More than a river runs through the Wild and Scenic Film Festival, which begins Thursday night, Jan. 14, and continues through Sunday, Jan. 16, at various venues in Nevada City and Grass Valley.
The festival, the major fundraiser for the South Yuba River Citizens League – known as SYRCL and pronounced “circle” – presents more than 140 films of varying lengths, from amateur to professional, animation to live action, all with the aim to raise awareness of what effect humans have on the environment.
Melinda Booth, organizer of the festival, was able to take a short break from her heady schedule to tell a bit about the four-day event.
Q: How did the festival come about?
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A: Back in 1983, SYRCL was founded by a group concerned about the proposed building of a number of dams along the South Yuba River. The river was granted Wild and Scenic status in 1999, and the group wanted to continue to recover California’s wild salmon and to protect and restore the Yuba River.
Q: When did the film festival start?
A: It began in 2003, and it’s been yearly since then. We’re in our 14th year!
Q: Who chooses the films?
A: Ultimately, I make the decision about which films will be shown each year, but we have a program committee who reviews the submitted films, and each film is viewed by three people on the committee. This year, we received 450 submissions, and pared them down to 140, some of which are shown in our schools program. Nineteen are premieres.
Q: What are the criteria for the films to be included?
A: We look for environmental and adventure films, usually documentaries, but we’re open to narrative films as well. Each year has a theme, and this year’s is “A Change of Course.” We’re looking for films that tell really great stories. Because of that, we do accept films that have less-spectacular cinematography if they tell an important or inspiring story.
Q: What is your favorite movie out of the premieres of the festival this year?
A: That’s like choosing a favorite child! If I had to choose, I would choose “Sonic Sea,” a film that reveals the impact of industrial and military ocean noise on whales and other marine life. It addresses an issue that is often overlooked and presents the subject in an engaging and inspiring way
Q: How many people does the festival attract?
A: We had 5,500 people at the festival last year, and our educational outreach program the week before had 1,200 youths participate. With the film tour events after the festival, we reach up to 35,000 people.
Q: Speaking of youths, what is the role of children for the festival?
A: Our school programs are divided into K through 3 and grades 4-8; during the festival, we have family/kid films Saturday morning. Only two films overlap these two events. The school program is more educational; the Saturday morning films are more for fun.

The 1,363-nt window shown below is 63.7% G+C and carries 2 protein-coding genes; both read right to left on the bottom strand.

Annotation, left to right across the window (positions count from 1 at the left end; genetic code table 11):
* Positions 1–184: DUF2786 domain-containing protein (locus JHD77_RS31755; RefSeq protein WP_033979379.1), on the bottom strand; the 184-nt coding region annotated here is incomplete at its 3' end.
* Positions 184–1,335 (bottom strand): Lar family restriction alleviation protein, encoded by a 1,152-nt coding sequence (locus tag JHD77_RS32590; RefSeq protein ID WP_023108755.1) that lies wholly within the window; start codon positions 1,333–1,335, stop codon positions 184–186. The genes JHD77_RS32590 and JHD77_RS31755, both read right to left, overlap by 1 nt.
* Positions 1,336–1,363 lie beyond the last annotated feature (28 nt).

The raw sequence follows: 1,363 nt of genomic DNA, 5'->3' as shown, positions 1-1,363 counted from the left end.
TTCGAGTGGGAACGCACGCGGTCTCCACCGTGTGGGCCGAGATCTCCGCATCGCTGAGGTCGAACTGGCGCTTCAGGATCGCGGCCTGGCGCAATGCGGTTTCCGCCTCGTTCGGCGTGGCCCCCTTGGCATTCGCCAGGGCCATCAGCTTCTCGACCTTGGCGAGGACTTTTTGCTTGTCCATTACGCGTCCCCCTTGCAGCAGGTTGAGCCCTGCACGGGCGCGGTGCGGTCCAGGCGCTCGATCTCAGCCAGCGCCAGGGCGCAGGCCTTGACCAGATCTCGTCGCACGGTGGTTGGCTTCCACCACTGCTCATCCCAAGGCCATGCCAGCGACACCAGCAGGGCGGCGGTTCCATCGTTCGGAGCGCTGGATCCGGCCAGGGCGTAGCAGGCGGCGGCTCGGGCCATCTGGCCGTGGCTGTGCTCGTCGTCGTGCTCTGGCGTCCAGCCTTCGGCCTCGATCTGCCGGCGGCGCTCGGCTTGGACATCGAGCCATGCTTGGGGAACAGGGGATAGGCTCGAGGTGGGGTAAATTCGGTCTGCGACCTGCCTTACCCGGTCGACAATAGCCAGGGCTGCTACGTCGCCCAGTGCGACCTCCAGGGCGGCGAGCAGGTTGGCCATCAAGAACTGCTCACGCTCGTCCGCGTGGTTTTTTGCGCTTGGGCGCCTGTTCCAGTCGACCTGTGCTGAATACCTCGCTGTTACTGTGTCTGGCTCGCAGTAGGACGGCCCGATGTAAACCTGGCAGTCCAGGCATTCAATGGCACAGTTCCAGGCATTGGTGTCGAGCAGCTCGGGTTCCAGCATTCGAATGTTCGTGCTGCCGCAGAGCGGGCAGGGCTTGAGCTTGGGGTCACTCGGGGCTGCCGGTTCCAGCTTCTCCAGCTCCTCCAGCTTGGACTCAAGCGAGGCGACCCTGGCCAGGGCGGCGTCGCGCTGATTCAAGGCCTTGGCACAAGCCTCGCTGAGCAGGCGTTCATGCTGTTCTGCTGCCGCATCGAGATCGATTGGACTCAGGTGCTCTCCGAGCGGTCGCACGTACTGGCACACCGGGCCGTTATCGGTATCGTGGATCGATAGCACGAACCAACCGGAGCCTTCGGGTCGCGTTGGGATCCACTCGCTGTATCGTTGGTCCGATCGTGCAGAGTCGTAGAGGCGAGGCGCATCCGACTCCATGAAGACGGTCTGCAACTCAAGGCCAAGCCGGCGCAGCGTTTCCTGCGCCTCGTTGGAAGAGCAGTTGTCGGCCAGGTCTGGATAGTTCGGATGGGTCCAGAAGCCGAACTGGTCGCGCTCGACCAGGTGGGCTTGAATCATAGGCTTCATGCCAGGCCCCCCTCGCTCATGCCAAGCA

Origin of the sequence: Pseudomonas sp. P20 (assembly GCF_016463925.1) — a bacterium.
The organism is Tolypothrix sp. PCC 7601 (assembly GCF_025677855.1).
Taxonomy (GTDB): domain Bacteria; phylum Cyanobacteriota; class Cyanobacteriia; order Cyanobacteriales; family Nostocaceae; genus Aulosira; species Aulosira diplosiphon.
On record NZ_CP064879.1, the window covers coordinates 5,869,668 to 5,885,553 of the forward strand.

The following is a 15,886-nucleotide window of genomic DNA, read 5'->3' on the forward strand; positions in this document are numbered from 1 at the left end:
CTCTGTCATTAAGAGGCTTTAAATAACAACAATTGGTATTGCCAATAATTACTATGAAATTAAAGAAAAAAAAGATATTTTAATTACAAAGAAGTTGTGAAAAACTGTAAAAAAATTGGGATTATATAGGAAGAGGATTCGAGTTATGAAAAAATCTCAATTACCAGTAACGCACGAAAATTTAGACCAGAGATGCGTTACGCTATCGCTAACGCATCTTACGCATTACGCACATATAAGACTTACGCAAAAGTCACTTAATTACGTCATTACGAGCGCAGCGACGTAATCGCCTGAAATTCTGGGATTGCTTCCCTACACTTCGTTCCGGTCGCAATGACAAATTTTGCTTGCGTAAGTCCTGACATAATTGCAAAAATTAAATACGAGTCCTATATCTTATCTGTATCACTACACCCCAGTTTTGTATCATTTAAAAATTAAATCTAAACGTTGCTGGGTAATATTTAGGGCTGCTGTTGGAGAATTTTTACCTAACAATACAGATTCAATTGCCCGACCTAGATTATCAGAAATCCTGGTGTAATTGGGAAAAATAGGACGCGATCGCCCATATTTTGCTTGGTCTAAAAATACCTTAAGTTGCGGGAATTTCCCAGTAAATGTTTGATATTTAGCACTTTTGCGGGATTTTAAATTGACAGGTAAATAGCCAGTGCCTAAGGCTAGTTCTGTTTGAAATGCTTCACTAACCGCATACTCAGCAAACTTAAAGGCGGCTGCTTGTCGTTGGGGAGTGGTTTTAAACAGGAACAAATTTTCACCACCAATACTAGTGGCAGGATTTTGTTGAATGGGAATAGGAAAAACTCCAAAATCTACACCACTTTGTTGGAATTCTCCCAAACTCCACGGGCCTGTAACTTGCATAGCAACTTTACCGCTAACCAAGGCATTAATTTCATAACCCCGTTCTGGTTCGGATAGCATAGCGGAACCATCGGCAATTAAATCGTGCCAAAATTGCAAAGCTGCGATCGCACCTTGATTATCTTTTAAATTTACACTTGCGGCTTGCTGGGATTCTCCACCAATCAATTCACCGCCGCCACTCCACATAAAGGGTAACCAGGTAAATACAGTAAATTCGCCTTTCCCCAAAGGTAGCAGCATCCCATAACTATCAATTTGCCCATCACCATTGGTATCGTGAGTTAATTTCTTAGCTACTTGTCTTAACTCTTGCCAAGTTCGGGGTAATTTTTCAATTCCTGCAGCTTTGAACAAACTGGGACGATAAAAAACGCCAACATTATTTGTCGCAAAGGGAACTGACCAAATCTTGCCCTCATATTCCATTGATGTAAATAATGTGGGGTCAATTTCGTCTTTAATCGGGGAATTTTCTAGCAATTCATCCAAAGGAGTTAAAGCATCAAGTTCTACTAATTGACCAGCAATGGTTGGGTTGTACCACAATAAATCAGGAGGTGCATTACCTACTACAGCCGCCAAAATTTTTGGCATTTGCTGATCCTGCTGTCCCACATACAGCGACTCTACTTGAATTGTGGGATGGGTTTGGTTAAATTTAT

Q: Why Grass Valley/Nevada City instead of a more metropolitan venue?
A: SYRCL is based here, because of the river, and Grass Valley and Nevada City are the two largest towns. We started off in Nevada City, but adding Grass Valley was a way for us to include more people in the activities.
Q: How large is SYRCL?
A: We have 3,500 active members and volunteers, and a staff of about 20 full and part time. I say “about,” because three are AmeriCorps workers and five, including me, work on the film festival year-round.
Q: The film tour and other upcoming events: Are they mini versions of what’s presented at the film festival?
A: The film festival is our biggest fundraiser for our year-round conservation effort. The tour came about when we reached out to other organizations and asked if they would like to put on an event over a night or two, with films geared to each organization. Let us help you bring this to your community.
Q: Would you say this festival leans more to the wild, or the scenic?
A: Interesting question! I’m not sure how to answer. … In terms of film, I think we offer a little of both. We have other events that think outside the box, such as the pedal-powered stage to make the speakers work, so some of the ideas are a little bit wild, in a positive and fun way.
Wild & Scenic Film Festival
When: Opens Thursday, Jan. 14, with an art reception at 4:30 p.m.; through 10 p.m. Sunday, Jan. 17. Locals appreciation night is 7 p.m. Monday, Jan. 18
Where: Six venues in Grass Valley and Nevada City; headquarters, National Hotel, 211 Broad St., Nevada City
Cost: $8-$30 for tickets for individual events and sessions; $65-$375 for festival passes; most seating is first-come, first-served; many festival activities are free.